Conn. AG settles with vacuum cleaner company

Nick Rees Jun. 6, 2011, 1:48pm


HARTFORD, Conn. (Legal Newsline) - Connecticut Attorney General George Jepsen and the Department of Consumer Protection announced a settlement on Monday with a vacuum cleaner company over allegedly high-pressure sales tactics.

The assurances of voluntary compliance with The Kirby Company and its Connecticut distributors settle allegations that the company and its representatives engaged in aggressive, high pressure sales tactics. Under terms of the settlement, the company agreed to educate its distributors on more appropriate sales practice methods.

Kirby will educate its distributors routinely on the importance of complying with Connecticut laws involving telemarketing, home solicitation and the federal Do Not Call List. Distributors will also be instructed to not engage in "high pressure" sales tactics, to review with each customer the consumer's three-day right to cancel, to fully and conspicuously disclose material financing terms and to adhere to similar fair marketing policies.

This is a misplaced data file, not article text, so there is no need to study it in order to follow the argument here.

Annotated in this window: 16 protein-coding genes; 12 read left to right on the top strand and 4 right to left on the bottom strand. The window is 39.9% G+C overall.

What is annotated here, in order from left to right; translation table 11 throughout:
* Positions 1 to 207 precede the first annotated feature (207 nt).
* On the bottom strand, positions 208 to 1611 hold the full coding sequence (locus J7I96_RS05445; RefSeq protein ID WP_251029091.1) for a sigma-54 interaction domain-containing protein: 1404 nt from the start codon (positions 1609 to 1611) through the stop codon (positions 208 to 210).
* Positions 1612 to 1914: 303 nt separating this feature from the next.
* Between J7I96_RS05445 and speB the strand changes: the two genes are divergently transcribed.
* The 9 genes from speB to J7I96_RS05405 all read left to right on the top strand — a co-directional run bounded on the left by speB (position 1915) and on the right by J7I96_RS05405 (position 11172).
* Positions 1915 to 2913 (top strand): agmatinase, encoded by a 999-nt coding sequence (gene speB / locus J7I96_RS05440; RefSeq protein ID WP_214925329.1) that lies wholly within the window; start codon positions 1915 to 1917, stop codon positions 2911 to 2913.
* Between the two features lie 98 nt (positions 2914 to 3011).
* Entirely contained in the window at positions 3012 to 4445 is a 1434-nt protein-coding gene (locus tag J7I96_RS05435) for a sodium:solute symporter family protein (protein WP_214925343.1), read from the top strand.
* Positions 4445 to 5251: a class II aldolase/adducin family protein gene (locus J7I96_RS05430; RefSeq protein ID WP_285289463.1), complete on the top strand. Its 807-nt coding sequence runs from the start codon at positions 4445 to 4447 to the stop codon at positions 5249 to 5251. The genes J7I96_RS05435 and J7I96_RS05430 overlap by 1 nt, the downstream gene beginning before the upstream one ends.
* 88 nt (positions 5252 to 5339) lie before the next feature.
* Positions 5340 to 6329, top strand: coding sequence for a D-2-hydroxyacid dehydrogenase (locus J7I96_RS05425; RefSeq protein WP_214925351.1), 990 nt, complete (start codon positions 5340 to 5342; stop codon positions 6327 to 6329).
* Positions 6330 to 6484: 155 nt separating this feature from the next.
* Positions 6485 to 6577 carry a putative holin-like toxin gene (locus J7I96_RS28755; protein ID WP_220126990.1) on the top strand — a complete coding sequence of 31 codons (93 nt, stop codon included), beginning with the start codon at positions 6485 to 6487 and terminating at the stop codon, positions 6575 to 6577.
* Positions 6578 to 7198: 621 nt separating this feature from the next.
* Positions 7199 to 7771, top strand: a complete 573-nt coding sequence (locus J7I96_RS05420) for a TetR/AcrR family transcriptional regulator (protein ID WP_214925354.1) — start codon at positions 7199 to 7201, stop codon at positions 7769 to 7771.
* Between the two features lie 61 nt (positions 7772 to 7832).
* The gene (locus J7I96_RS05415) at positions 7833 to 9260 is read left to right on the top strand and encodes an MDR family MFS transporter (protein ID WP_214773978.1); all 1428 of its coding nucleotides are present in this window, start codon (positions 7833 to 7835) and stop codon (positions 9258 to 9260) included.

In addition, Kirby will require that its distributors provide each potential customer with the name and address of the distributor and the name of the salesperson contacting the customer. The salespersons will be required to get signed permission from the potential customer and provide a copy of that permission to the customer before beginning any in-home sales demonstration of its products.

The sales demonstrations that occur in a customer's home must be completed within 90 minutes hours unless the customer specifically asks for more time in writing. The customer may terminate the demonstration at any time.

"I am hopeful these agreements will ensure that the type of complaints consumers made to my office about Kirby's distributor's practices are a thing of the past," Jepsen said. "We will remain vigilant to make sure that consumers are protected from high pressure tactics, and given necessary and accurate information by these companies."

Kirby distributors have also signed individual agreements that require them to adhere to the new policies, which include but are not limited to facing disciplinary action or termination from the company. The Kirby Company also paid the state of Connecticut $25,000.

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